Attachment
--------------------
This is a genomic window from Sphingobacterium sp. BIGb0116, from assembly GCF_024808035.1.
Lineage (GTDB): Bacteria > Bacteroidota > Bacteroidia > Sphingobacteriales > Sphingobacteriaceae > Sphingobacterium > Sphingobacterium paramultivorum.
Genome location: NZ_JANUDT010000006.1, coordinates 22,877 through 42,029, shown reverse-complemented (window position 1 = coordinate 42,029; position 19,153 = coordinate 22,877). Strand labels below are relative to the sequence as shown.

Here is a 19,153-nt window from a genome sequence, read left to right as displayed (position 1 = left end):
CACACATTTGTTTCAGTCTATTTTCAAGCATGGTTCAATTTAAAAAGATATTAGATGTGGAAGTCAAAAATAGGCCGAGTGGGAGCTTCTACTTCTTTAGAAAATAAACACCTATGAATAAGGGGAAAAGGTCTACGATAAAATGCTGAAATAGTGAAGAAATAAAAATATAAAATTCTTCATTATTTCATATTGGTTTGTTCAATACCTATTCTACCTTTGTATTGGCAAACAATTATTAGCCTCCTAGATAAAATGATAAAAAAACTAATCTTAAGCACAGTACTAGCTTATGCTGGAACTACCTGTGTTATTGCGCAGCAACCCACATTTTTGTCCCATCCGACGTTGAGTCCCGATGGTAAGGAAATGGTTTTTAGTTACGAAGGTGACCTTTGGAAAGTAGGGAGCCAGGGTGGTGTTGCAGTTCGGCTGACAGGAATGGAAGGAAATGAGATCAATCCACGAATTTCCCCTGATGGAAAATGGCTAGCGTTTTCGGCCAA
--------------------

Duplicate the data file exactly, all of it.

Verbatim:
This is a genomic window from Sphingobacterium sp. BIGb0116, from assembly GCF_024808035.1.
Lineage (GTDB): Bacteria > Bacteroidota > Bacteroidia > Sphingobacteriales > Sphingobacteriaceae > Sphingobacterium > Sphingobacterium paramultivorum.
Genome location: NZ_JANUDT010000006.1, coordinates 22,877 through 42,029, shown reverse-complemented (window position 1 = coordinate 42,029; position 19,153 = coordinate 22,877). Strand labels below are relative to the sequence as shown.

Here is a 19,153-nt window from a genome sequence, read left to right as displayed (position 1 = left end):
CACACATTTGTTTCAGTCTATTTTCAAGCATGGTTCAATTTAAAAAGATATTAGATGTGGAAGTCAAAAATAGGCCGAGTGGGAGCTTCTACTTCTTTAGAAAATAAACACCTATGAATAAGGGGAAAAGGTCTACGATAAAATGCTGAAATAGTGAAGAAATAAAAATATAAAATTCTTCATTATTTCATATTGGTTTGTTCAATACCTATTCTACCTTTGTATTGGCAAACAATTATTAGCCTCCTAGATAAAATGATAAAAAAACTAATCTTAAGCACAGTACTAGCTTATGCTGGAACTACCTGTGTTATTGCGCAGCAACCCACATTTTTGTCCCATCCGACGTTGAGTCCCGATGGTAAGGAAATGGTTTTTAGTTACGAAGGTGACCTTTGGAAAGTAGGGAGCCAGGGTGGTGTTGCAGTTCGGCTGACAGGAATGGAAGGAAATGAGATCAATCCACGAATTTCCCCTGATGGAAAATGGCTAGCGTTTTCGGCCAA